Gauteng fails to find solution for e-tolls
Gauteng premier David Makhura has admitted that his administration has not been able to find a concrete solution to e-tolls, years after the system was introduced to much resistance from the public.
Speaking in his state of the province address in Randfontein yesterday, Makhura said there had not been any progress in resolving the resistance Gauteng motorists displayed towards e-tolling.
"We have tried our best. The ultimate solution can only come from national level. We will continue to engage in order to represent the interests of our residents," said Makhura.
The premier said the province was mobilising resources for public transport infrastructure.
"We will ensure that we don't commit the same mistakes done with the e-tolls. We can't build roads and only later inform citizens that they must pay. In fact, there will be no e-tolls on our new roads," he said.
E-tolling was introduced by national government in December 2013 to foot the multibillion-rand bill for the Gauteng Freeway Improvement Project.
Makhura also announced that proceeds from the sale of the premier's official residence would go towards funding the higher education of 40 academically deserving students in Gauteng over the next three years.
The mansion in Bryanston sold for between R16-million and R17.75-million. The final purchase price was not made public.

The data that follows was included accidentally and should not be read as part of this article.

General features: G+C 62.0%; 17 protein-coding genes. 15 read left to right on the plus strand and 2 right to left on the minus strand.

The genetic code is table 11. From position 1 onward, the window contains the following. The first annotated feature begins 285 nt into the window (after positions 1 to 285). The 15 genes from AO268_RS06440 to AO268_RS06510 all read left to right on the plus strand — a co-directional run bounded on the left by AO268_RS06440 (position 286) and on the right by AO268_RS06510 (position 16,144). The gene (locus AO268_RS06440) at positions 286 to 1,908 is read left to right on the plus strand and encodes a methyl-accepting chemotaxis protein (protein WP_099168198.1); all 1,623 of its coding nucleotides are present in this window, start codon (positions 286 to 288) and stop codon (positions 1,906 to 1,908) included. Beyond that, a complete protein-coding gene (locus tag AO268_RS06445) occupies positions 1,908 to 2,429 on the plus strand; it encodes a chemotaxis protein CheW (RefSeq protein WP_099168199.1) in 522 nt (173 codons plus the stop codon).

Makhura also told the legislature that Gauteng needed to create at least 600,000 new jobs before 2019.
He said interventions such as direct interaction with business leaders and tertiary education institutions would assist in unlocking employment and empowerment potential of key sectors in the province.
"Together with industry leaders and municipalities we are identifying and addressing local impediments that hinder the growth in employment, empowerment and exports.
"We are doing it in partnership with the economists from the University of Johannesburg and the Gordon Institute of Business Sciences," added Makhura.
The premier also urged political parties not to use the recent Life Esidimeni tragedy to settle old scores.
"The families have made an impartial plea that all politicians and political parties, that none of us should use this tragedy as a political football because this prolongs their pain," said Makhura.
More than 1000 psychiatric patients were transferred from Life Esidimeni facilities to 27 NGOs around the province in an apparent bid to save money. More than 90 of them died.